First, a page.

Additive Manufacturing Strategies

Salone del Mobile Pushes Boundaries of Generative Design in 3D Print

ST Medical Devices

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Milan is now hosting the 56th iteration of its yearly Salone del Mobile, a furniture fair writ large both celebrating the primacy of Milan in the furniture world and demonstrating clearly why it holds that position. A total of five events are being held simultaneously from April 4th to the 9th at the Fiera Milano exhibition center in Rho. The even is open only to the trade during the week but welcomes the public on the weekend. Anybody who is anybody in furniture and design, and quite a few who aren’t, will be milling around gazing at the eye candy on display in Milan at some point in the coming days.

The Italians are not tentative in their approach and operate under the Italian campaign slogan: “Design is a condition in itself. Milan is its capital.” President of the Salone del Mobile Milano Claudio Luti is keeping his eyes on the fair not only as a demonstration of the products of design, but as a mechanism for pushing the boundaries of creativity and take no small amount of pride in the event:

“Only in Milan can designers and planners find a mixture of creativity and the industrial capacity to interpret and represent it. That is why the annual appointment with the Salone is paramount for all those seeking inspiration while also showcasing their creativity…We can no longer think in terms of the Salone as just a trade fair, although it clearly needs to retain its commercial function, but the market is asking us and obliging us to keep our sights firmly fixed on creating experiential events that muster emotions and help people dream, leaving the memory of a moment, an object, a meeting, or even a business indelibly etched on their minds.”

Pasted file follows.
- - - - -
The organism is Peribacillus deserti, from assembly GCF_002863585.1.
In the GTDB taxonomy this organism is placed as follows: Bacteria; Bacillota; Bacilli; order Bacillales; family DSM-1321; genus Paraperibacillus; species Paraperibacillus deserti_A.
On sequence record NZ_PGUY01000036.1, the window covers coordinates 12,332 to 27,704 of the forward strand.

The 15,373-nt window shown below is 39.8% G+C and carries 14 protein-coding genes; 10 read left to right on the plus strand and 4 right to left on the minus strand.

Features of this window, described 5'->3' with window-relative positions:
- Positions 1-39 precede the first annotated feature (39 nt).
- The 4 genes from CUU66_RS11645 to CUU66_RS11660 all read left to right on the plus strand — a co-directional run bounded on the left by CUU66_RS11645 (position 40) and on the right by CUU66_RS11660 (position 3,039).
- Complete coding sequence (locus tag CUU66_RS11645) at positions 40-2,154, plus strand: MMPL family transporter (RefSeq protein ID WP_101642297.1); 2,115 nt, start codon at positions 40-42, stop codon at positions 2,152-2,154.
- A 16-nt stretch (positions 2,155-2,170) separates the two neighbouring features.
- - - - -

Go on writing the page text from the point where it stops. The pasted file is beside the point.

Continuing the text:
One location that is reaching for the dream is in the Workspace 3.0 area of the fair, which is entering its 18th year as part of the event. This space is dedicated to showcasing the most innovative concepts in the design of workspaces. This year it will be the stage for the work of Shapemode, a leading Milanese 3D design and 3D printing studio in conjunction with ten invited pioneers in Italian design. Together their work promises to explore the future of making with digital tools. Specifically, the concept with which they will be working is ‘ReMesh’ a play on the digital meshes used in modeling and the bringing together of the Classic and the Future in terms of designed objects.

Within the Workplace 3.0, which will occupy approximately 10,000 meters of exhibition space and play host to over 100 companies, Shapemode and its partners in design will explore dominant trends in technology will use high-resolution Creaform 3D scanners to pull physical objects into the digital world so that they can be further manipulated. In this way, they hope to continue the search for optimal forms by exploring parametric modifications to digital models.

Parametric design has been a buzzword in the digital design field for some years now. When I worked with designer Jonathon Anderson, he taught my then two-year-old daughter to say the word, and that was seven years ago. The concept itself is not new and, in fact, is in danger of wearing out its welcome simply due to overuse. The idea behind it is that algorithms can be created which will make a determination of next steps in generation based on the way the data input is to be manipulated (the set of parameters assigned) at each decision making opportunity: if X then Y. In this way, it can work a bit like magic as the end result of any particular set parametric operations, if they are sufficiently complex, being very difficult to predict from the beginning point. A bit like chaos theory, these types of explorations have produced some stunningly beautiful and complex forms that otherwise would have been very difficult, if not impossible, to plan and create.

Like so much in mathematics, the answers are only as good as the questions that are asked and successful use of parametric design as a manner of generating form is determined by the capacity of the designer to understand and intentionally manipulate the parameters. To this end, Shapemode assembled a team of eleven designers to undertake the ReMesh and over the next five days, the world of design will await their explorations and what they are calling its /sim·bi·ò·sys/Discuss in the Salon del Mobile forum at 3DPB.com.

 

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